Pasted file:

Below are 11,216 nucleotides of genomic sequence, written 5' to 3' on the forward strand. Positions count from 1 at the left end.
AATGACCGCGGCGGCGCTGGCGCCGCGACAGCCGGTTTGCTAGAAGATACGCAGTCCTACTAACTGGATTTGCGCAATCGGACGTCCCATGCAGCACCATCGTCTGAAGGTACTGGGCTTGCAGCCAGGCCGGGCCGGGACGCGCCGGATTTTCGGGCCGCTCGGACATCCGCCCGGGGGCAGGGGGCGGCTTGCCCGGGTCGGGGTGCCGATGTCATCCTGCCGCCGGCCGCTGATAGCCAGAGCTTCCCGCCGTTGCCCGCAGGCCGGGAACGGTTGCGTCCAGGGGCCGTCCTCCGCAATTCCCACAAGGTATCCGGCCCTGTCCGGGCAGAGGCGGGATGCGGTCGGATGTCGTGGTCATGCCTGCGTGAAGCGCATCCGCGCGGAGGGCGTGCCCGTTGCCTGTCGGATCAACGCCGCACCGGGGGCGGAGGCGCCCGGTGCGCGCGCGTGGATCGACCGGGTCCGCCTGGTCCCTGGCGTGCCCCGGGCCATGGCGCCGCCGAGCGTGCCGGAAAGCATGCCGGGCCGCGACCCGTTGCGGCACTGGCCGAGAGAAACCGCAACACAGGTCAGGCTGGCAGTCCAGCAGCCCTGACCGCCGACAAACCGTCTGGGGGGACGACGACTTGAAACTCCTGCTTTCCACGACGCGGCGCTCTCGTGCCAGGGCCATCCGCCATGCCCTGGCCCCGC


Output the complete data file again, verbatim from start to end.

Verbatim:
Below are 11,216 nucleotides of genomic sequence, written 5' to 3' on the forward strand. Positions count from 1 at the left end.
AATGACCGCGGCGGCGCTGGCGCCGCGACAGCCGGTTTGCTAGAAGATACGCAGTCCTACTAACTGGATTTGCGCAATCGGACGTCCCATGCAGCACCATCGTCTGAAGGTACTGGGCTTGCAGCCAGGCCGGGCCGGGACGCGCCGGATTTTCGGGCCGCTCGGACATCCGCCCGGGGGCAGGGGGCGGCTTGCCCGGGTCGGGGTGCCGATGTCATCCTGCCGCCGGCCGCTGATAGCCAGAGCTTCCCGCCGTTGCCCGCAGGCCGGGAACGGTTGCGTCCAGGGGCCGTCCTCCGCAATTCCCACAAGGTATCCGGCCCTGTCCGGGCAGAGGCGGGATGCGGTCGGATGTCGTGGTCATGCCTGCGTGAAGCGCATCCGCGCGGAGGGCGTGCCCGTTGCCTGTCGGATCAACGCCGCACCGGGGGCGGAGGCGCCCGGTGCGCGCGCGTGGATCGACCGGGTCCGCCTGGTCCCTGGCGTGCCCCGGGCCATGGCGCCGCCGAGCGTGCCGGAAAGCATGCCGGGCCGCGACCCGTTGCGGCACTGGCCGAGAGAAACCGCAACACAGGTCAGGCTGGCAGTCCAGCAGCCCTGACCGCCGACAAACCGTCTGGGGGGACGACGACTTGAAACTCCTGCTTTCCACGACGCGGCGCTCTCGTGCCAGGGCCATCCGCCATGCCCTGGCCCCGC